In their joint statement, DiMasi and Murray said, “As state leaders, we have been watching these developments closely and understand it is imperative to act now and share the responsibility.”
In later meetings with reporters, both leaders said they were willing to discuss the Turnpike changes. Asked what had changed, the House speaker cited the ailing economy and the change in State House leadership after Patrick replaced Romney in January 2007.
“I think, actually, with a Democratic governor it’s a lot easier for us to agree with him that he has to change these things because it’s out of necessity,” said DiMasi.
The president of the pro-business Massachusetts Taxpayers Foundation, Michael Widmer, questioned the savings of any such move and said it might create political divisiveness at a time when lawmakers had to unite behind budget cutting.
The credit rating agency Moody’s Investors Services last Thursday downgraded the Turnpike’s bond rating citing in part “continued delayed decision-making on toll increases and the potential for traffic and revenue declines in a slowing economy.”
Massachusetts Turnpike Authority spokesman Mac Daniel said the downgrade was disappointing, but not unexpected.
“It’s further evidence of our serious fiscal situation at the Turnpike,” he said. “We further believe this supports the Governor’s recognition that real reform is needed at the Turnpike Authority.”
The Republican leaders of the House and Senate, state Rep. Bradley Jones and state Sen. Richard Tisei, said in their own joint statement that the state should institute a hiring freeze, begin no new programs and halt expansion of existing programs. They noted all their party members in the Legislature voted against the 2009 budget.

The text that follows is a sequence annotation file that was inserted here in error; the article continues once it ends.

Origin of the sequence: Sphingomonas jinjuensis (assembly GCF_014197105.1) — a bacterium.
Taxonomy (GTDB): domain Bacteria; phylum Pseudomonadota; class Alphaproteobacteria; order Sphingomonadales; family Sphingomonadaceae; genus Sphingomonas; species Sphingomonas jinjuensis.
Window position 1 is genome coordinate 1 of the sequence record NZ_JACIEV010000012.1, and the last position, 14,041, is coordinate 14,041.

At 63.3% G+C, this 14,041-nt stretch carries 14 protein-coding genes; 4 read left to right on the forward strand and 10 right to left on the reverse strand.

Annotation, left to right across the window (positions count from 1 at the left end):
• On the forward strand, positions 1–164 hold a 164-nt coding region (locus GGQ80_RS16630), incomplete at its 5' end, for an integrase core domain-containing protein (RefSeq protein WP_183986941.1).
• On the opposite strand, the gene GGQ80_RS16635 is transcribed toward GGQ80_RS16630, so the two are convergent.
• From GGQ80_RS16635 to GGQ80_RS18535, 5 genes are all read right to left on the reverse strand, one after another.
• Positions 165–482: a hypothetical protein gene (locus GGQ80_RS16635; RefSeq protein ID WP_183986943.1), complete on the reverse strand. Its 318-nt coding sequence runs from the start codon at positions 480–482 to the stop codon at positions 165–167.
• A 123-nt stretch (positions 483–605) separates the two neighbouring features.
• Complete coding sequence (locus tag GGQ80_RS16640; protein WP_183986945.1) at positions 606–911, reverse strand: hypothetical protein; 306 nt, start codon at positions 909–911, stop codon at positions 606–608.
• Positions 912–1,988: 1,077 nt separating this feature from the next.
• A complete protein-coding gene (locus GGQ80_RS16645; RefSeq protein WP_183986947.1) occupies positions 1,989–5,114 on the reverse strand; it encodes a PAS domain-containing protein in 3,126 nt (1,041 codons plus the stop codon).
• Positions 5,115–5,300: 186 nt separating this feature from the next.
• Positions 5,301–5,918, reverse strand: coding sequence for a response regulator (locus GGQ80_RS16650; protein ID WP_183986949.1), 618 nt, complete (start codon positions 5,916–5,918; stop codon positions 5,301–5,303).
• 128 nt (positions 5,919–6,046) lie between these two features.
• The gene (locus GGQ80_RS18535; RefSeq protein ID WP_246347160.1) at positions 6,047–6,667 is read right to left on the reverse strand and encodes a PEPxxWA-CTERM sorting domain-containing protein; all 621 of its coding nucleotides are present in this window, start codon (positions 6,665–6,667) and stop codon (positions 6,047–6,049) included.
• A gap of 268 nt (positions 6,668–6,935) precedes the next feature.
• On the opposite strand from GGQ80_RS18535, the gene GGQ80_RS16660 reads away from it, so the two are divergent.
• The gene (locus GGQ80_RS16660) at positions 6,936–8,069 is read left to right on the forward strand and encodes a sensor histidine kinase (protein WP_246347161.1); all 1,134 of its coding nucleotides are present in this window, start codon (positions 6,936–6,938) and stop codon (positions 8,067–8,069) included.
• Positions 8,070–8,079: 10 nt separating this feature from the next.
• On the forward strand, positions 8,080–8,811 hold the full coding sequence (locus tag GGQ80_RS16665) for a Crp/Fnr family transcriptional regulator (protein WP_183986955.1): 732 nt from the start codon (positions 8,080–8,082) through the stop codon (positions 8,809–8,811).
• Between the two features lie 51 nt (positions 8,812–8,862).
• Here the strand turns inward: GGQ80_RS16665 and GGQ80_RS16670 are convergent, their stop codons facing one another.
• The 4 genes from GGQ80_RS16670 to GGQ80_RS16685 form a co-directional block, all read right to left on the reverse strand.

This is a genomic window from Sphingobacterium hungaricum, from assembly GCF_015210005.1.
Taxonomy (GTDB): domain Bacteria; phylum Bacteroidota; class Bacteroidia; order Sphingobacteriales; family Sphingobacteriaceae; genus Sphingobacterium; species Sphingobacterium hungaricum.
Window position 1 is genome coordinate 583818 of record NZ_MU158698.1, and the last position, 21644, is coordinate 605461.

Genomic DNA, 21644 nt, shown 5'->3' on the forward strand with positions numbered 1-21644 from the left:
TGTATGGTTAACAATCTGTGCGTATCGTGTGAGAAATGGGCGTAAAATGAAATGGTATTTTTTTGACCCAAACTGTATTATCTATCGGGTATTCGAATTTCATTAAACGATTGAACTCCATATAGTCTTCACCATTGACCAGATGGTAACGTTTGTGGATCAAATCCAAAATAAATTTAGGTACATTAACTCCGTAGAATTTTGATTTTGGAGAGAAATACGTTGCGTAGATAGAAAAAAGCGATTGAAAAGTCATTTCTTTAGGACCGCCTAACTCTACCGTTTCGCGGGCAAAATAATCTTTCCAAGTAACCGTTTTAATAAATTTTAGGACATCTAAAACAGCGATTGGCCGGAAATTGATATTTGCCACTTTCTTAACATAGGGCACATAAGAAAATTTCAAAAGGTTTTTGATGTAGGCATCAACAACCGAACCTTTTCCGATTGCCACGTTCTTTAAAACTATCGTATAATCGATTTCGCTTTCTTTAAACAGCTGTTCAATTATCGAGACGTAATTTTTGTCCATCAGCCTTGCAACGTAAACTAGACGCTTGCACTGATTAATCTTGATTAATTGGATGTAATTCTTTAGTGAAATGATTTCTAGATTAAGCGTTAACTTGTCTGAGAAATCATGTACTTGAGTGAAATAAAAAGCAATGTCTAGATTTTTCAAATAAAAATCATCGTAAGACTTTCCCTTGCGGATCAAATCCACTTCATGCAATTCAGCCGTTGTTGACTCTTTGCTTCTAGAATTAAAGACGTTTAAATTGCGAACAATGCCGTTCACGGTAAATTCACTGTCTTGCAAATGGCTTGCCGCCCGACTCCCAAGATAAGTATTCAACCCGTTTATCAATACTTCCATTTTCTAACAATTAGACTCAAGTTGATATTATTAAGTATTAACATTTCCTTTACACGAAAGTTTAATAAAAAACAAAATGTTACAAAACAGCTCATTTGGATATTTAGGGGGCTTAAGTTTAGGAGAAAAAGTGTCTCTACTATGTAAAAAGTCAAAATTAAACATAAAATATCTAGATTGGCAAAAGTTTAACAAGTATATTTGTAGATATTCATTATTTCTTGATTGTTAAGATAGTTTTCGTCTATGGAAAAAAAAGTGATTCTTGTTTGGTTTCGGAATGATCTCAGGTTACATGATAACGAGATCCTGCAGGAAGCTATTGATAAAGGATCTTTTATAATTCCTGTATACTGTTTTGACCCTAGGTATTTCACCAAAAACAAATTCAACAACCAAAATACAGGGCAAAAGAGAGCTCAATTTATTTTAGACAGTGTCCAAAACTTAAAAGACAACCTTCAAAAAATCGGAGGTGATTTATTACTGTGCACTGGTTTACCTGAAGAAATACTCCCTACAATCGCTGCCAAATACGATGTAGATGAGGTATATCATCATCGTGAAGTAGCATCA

“The immediate problems that we’re facing today are not due solely to the events of the last few weeks, but more so as a result of overspending and lack of fiscal discipline earlier this year,” Jones and Tisei said.
Patrick said he envisioned some toll relief if he can eliminate the Turnpike Authority, but he did not say how that would be achieved or what effect assuming the authority’s Big Dig debt would have on the state budget. He said he would file legislation for the merger with his fiscal 2010 budget request in January.
The governor hinted he may take a second shot at legalizing casino gambling in Massachusetts, which DiMasi helped defeat earlier this year. Patrick had projected it would generate at least $600 million in one-time licensing fees and $400 million in annual tax revenues.
“I think we’ll have to see,” he said. “You know, it’s a new legislative session coming up in January.”
The governor said he would aim to avoid any cuts in state aid payments to cities and towns, as well as education assistance. Both are pivotal building blocks of municipal budgets.
“That is my last resort,” Patrick said, “because cutting local aid and Chapter 70 just leads to increases in [local] property taxes.”